Painting attributed to Bichitr (active ca. 1610–60)
Illustrated album leaf
Opaque watercolor and gold on paper
a) Whole page H. 18.1 in. (46 cm)
W. 12.6 in. (32 cm)
b) Whole page H. 18.1/8 in. (46 cm)
W. 12 5/8 in. (32 cm)
Calligraphy page: H. 73/4 in. (19.6 cm)
W. 3 1/16 in. (7.6 cm)
Harris Brisbane Dick Fund, 1996
Not on view
Persian inscription (in nasta'liq script in gold cartouche, possibly in Shah Jahan’s hand): "Likeness of 'Alam Guman Gajraj [the arrogant one of the earth, king of elephants] whose value is one lakh [a hundred thousand rupees]" Along with seventeen other elephants from Mewar, this famous tusker was presented to the Mughal emperor Jahangir during the New Year celebrations of March 21, 1614. In his memoirs, Jahangir states: "on the second day of the New Year, knowing it propitious for a ride, I mounted ['Alam Guman] and scattered about much money." Elephants were among the prized possession of the Indian courts, and their portraiture falls into the larger Mughal practice of meticulously recording the treasures of the court.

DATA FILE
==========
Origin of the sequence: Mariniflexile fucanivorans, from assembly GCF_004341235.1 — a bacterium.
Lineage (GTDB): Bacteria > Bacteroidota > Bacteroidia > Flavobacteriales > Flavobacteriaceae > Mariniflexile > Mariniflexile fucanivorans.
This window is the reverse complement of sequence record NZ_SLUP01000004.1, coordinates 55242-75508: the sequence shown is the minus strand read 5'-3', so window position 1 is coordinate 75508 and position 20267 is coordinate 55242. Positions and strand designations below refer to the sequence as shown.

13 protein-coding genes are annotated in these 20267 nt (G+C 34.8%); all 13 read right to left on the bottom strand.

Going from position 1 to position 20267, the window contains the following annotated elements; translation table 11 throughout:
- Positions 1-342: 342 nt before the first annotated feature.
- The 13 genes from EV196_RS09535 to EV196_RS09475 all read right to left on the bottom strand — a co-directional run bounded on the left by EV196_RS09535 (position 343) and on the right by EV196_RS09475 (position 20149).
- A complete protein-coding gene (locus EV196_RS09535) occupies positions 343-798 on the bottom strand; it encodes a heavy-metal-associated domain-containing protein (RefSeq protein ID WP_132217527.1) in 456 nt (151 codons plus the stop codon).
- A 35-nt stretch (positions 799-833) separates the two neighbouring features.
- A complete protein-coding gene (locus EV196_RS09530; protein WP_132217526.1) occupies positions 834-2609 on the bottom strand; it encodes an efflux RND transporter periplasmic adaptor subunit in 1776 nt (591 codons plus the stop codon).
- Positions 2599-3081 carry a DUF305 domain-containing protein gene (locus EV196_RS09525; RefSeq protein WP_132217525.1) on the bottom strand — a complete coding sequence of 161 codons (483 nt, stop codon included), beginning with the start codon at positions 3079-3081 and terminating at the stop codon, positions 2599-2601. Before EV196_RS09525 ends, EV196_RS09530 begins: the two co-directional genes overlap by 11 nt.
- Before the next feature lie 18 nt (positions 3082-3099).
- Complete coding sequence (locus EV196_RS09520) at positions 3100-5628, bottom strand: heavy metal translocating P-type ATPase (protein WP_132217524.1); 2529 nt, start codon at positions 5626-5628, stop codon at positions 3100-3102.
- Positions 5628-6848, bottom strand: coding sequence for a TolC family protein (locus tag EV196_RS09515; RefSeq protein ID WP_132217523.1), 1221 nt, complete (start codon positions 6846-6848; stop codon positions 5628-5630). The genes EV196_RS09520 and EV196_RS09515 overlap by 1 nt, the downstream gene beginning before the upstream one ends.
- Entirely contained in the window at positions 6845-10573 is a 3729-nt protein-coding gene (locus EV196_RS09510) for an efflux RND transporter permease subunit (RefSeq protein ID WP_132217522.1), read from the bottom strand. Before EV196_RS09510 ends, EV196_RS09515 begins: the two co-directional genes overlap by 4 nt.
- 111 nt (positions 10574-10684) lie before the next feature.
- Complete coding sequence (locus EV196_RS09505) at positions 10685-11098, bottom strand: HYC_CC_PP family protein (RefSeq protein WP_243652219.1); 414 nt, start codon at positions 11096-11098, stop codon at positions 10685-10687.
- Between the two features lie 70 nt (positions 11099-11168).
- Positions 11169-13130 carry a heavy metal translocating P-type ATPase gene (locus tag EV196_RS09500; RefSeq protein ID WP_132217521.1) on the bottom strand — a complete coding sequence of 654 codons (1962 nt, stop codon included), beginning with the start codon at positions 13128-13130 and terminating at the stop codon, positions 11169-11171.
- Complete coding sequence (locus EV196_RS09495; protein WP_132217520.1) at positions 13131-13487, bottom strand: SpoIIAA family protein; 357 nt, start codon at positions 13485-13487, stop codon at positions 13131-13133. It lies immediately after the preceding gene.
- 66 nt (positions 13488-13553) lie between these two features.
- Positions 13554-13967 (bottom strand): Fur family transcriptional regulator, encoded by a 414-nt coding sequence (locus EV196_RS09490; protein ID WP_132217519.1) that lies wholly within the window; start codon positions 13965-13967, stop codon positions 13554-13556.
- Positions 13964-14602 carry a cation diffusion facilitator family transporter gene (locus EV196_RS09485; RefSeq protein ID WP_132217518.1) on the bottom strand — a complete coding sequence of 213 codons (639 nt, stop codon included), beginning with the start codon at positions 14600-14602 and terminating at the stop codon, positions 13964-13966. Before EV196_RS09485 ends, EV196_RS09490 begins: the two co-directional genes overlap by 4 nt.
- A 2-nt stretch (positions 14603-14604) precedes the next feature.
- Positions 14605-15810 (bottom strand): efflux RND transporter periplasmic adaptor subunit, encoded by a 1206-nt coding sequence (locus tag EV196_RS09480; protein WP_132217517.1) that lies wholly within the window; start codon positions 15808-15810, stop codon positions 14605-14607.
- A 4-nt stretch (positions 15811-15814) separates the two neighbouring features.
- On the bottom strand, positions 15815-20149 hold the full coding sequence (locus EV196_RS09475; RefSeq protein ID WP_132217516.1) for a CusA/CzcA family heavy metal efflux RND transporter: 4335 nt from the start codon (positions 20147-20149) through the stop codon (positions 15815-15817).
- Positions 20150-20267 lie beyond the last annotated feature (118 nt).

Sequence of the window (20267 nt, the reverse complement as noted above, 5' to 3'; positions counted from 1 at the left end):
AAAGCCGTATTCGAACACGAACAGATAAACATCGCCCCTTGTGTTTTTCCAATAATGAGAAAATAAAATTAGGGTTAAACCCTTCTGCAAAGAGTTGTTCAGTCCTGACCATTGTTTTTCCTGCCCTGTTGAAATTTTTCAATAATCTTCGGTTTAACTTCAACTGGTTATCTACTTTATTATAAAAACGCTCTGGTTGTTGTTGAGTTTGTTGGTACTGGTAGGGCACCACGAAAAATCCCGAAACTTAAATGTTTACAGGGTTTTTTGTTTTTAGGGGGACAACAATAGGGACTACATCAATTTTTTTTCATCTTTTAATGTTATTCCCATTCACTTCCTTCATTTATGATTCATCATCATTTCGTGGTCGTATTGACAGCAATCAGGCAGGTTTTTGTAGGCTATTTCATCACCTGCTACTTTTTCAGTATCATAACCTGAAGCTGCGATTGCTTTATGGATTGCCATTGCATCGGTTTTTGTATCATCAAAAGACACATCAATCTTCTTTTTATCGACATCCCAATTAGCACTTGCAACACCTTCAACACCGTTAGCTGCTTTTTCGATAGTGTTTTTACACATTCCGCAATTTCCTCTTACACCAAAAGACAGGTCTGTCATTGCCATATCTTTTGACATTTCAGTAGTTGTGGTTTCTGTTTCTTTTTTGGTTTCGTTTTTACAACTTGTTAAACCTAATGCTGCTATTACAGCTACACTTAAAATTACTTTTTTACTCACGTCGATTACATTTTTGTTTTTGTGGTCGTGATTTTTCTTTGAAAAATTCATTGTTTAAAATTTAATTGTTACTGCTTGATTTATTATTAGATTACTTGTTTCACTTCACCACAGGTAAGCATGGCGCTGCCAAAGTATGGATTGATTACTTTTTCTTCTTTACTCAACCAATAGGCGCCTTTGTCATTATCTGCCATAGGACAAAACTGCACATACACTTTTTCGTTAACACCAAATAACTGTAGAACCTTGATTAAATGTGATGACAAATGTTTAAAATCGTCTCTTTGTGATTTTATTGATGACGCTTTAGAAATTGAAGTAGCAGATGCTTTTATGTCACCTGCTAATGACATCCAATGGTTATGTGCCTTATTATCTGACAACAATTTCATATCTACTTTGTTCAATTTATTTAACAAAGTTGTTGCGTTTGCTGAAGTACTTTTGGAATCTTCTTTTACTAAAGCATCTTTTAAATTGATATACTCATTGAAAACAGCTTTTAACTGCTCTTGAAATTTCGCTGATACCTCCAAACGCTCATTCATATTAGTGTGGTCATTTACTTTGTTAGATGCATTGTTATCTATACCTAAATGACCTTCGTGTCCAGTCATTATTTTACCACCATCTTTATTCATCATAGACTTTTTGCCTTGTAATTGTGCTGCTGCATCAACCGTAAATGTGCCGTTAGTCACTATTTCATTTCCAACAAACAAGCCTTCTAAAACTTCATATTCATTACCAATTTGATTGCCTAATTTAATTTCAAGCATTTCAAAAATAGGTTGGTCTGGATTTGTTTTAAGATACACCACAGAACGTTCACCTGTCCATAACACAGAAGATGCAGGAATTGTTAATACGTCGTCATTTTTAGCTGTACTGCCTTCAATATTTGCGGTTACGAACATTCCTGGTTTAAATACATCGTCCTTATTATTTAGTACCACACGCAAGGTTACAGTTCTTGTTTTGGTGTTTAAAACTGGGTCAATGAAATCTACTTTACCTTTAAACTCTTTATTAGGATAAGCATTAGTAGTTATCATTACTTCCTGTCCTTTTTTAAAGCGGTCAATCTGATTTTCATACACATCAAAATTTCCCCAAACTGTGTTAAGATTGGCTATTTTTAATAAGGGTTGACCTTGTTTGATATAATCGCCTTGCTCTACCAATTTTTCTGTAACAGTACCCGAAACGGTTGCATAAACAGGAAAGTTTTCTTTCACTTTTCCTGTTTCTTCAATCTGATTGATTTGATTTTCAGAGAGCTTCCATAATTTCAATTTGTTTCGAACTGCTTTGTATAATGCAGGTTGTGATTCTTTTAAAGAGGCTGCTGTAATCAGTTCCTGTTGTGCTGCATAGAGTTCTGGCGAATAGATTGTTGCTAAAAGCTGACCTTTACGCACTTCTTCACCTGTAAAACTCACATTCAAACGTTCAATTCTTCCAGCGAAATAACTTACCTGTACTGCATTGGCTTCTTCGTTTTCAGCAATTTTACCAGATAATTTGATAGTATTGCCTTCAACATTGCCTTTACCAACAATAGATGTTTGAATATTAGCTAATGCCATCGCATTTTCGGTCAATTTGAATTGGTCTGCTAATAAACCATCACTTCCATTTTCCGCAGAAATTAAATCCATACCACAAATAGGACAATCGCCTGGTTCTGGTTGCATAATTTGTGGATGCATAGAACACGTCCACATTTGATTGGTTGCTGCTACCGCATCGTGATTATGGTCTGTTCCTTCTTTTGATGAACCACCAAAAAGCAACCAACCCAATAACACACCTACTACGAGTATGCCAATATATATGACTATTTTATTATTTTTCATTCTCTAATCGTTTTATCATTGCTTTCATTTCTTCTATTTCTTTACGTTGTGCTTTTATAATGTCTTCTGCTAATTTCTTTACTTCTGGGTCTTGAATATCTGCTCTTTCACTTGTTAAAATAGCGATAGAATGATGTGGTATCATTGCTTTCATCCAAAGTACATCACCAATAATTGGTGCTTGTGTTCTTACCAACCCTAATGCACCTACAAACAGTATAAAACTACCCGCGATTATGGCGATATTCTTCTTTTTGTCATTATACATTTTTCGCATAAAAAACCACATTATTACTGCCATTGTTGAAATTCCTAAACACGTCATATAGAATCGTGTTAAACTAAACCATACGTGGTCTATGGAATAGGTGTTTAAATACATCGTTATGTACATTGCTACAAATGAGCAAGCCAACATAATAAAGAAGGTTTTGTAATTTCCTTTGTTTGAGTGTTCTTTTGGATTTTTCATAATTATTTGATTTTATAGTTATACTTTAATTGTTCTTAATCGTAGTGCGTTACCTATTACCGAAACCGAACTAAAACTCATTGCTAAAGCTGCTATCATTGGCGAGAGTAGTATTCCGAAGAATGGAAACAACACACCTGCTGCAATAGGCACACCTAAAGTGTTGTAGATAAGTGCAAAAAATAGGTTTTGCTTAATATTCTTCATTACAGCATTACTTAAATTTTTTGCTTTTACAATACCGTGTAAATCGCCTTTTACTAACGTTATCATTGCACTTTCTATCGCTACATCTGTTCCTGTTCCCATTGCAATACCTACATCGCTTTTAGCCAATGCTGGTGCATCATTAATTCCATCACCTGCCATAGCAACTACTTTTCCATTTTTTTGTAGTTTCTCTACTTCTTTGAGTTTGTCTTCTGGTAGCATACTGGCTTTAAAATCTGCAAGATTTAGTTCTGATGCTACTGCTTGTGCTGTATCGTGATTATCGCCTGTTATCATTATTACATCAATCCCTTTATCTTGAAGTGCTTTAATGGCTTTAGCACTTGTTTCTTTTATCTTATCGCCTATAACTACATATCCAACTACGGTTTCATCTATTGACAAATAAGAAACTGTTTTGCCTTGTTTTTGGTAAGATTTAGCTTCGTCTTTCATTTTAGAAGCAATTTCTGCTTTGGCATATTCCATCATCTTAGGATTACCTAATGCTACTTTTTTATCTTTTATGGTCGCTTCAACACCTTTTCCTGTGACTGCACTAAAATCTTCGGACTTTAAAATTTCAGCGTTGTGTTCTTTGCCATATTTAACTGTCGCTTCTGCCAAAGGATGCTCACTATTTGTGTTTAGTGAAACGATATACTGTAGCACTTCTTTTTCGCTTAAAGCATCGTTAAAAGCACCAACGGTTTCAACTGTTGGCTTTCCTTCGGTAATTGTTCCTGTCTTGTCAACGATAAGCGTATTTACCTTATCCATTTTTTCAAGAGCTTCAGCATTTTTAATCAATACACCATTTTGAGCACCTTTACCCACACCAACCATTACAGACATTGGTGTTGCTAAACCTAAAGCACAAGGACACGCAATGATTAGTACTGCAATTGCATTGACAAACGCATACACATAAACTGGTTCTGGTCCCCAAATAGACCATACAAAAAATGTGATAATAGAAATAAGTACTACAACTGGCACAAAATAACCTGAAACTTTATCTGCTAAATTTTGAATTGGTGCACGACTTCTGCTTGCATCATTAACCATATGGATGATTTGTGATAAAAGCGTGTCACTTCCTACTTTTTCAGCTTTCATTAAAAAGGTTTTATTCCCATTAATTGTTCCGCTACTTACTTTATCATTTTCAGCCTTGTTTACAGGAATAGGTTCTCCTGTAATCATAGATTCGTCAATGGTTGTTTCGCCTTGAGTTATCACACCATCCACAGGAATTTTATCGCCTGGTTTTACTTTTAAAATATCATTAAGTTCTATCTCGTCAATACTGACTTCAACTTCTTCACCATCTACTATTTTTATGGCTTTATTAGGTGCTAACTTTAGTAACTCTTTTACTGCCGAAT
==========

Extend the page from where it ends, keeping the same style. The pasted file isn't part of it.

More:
Inscription: Inscription in Persian in naskhi script in gold cartouche:
شبیه عالم کمان کجراج/ قیمت یک لک روپیه
Likeness of ‘Alam Kaman Gajraj (the arrogant one of the earth, king of elephants), whose value is one lakh [100,000 rupees]
[ Terence McInerney, New York, until 1996; sold to MMA]
Metropolitan Museum of Art Bulletin vol. 54, no. 2 (1995–1996). p. 17, ill. (color).
Seyller, John. "The Inspection and Valuation of Manuscripts in the Imperial Mughal Library." Artibus Asiae vol. 57 (1997). p. 278.